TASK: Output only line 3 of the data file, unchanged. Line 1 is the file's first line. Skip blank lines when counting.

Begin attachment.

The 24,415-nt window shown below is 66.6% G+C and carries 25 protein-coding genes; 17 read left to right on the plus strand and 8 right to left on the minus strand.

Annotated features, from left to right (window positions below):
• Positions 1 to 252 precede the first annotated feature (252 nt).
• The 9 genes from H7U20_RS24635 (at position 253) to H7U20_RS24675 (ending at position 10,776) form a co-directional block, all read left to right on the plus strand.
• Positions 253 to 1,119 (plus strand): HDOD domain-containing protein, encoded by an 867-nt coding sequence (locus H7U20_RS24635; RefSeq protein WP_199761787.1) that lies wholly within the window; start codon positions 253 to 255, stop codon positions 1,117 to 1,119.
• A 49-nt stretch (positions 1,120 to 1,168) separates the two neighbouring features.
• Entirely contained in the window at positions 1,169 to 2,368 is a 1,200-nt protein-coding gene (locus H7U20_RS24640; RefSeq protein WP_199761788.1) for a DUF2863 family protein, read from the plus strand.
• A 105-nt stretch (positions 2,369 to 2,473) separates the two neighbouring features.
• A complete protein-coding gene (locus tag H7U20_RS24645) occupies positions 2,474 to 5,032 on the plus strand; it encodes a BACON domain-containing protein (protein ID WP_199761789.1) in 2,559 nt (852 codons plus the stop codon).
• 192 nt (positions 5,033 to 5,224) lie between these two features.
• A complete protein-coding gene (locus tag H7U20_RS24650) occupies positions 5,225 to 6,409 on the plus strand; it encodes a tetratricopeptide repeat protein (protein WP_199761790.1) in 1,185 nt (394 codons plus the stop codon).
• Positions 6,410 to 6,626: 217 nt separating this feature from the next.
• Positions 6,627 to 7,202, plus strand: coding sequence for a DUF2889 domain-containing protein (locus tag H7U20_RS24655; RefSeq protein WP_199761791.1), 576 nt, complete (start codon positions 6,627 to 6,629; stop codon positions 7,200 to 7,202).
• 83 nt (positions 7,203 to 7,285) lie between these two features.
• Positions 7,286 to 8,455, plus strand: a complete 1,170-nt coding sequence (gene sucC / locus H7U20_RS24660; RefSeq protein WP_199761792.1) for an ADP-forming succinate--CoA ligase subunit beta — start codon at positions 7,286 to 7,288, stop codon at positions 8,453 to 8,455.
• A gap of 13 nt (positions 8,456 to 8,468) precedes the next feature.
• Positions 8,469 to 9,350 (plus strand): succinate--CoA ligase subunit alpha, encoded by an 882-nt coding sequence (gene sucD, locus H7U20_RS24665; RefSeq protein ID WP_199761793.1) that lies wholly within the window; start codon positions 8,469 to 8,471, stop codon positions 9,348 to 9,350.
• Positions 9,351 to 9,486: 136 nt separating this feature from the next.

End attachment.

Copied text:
• Positions 1 to 252 precede the first annotated feature (252 nt).